The moment voting is done by blocks of states, regardless of population size, of intensity of support or opposition, and of property rights, then there is a tendency for the worst decision-making to occur.
The International Whaling Commission allows any country, whose government levies the taxes (or borrows) to pay a subscription, an equal vote to decide whether the hunting of whales should be permitted, and if so, how much.
For years the animal lovers have successfully bullied and bribed their way: offering inducements and partial expemtions for eskimos and "scientific research" in exchange for a "commercial whaling" ban. One country, Norway, has refused to play ball and two other, Japan and Iceland, have managed to get whale meat caught for "scientific purposes" to end up on the dinner table.
It was only a matter of time before scarcity drove the price up, making whale meat an exotic luxury, so that the consumers have now bullied and bribed their own way to getting the votes overturned, if not this year, then surely in the near future. [Report in French here]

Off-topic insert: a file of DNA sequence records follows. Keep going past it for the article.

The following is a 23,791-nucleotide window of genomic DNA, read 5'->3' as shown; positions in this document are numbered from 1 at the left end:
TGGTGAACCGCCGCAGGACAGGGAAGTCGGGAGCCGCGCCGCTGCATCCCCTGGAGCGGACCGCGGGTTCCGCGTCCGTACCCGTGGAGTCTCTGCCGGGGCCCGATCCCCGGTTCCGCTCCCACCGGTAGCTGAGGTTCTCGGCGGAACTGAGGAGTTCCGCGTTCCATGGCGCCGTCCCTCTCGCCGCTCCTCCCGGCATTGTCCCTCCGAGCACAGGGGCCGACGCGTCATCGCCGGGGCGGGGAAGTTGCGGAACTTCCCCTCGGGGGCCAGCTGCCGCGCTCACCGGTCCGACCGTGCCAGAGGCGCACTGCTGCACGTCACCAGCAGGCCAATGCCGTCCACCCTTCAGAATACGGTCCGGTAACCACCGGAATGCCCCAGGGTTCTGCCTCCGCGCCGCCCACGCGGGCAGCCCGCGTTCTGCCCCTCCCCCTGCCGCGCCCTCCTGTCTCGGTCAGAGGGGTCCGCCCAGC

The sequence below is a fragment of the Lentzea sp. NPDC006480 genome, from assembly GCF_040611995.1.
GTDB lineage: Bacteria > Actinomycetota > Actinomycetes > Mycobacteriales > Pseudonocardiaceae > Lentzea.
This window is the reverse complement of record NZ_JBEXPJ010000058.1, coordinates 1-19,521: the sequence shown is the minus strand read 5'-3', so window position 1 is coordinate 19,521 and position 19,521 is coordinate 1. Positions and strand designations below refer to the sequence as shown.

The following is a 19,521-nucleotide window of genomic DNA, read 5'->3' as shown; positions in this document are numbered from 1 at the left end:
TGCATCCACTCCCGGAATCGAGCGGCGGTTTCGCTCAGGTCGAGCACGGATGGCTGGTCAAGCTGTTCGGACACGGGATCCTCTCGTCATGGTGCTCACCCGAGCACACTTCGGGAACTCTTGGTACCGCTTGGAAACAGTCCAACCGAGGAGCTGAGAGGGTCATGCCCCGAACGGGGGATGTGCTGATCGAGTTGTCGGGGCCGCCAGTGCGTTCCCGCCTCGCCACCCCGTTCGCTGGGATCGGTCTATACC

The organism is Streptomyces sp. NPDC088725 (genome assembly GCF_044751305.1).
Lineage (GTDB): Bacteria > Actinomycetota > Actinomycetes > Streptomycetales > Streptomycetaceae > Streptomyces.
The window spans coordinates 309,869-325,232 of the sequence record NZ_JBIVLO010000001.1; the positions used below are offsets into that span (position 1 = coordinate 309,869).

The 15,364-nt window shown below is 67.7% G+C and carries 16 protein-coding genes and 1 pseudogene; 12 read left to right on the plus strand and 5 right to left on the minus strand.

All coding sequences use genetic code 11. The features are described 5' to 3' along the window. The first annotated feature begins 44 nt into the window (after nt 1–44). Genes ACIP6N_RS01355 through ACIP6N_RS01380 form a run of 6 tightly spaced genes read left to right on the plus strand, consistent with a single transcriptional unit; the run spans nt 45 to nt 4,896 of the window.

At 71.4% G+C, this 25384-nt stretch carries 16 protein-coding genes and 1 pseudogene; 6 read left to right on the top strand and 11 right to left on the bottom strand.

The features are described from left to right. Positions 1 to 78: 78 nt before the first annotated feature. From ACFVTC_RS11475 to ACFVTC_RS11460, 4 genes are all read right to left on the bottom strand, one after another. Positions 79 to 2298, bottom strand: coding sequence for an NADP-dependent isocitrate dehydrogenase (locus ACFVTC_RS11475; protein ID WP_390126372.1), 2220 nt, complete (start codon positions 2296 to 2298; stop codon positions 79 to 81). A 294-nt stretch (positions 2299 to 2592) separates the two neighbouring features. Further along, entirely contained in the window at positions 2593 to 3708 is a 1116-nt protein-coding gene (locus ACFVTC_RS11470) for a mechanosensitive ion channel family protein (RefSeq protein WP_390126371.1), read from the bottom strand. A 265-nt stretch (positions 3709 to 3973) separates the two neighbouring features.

Watch out for votes coming from those countries where whaling is such a way of life: Rwanda, Burundi, Chad, Bhutan, Nepal, Slovakia, Liechtenstein, Macedonia.
Also watch out for some sour grapes as environmentalists complain that some governments vote for reasons other than animal welfare or hunters' rights.
It's the same problem in the Eurovision Song Contest, and the European Union generally.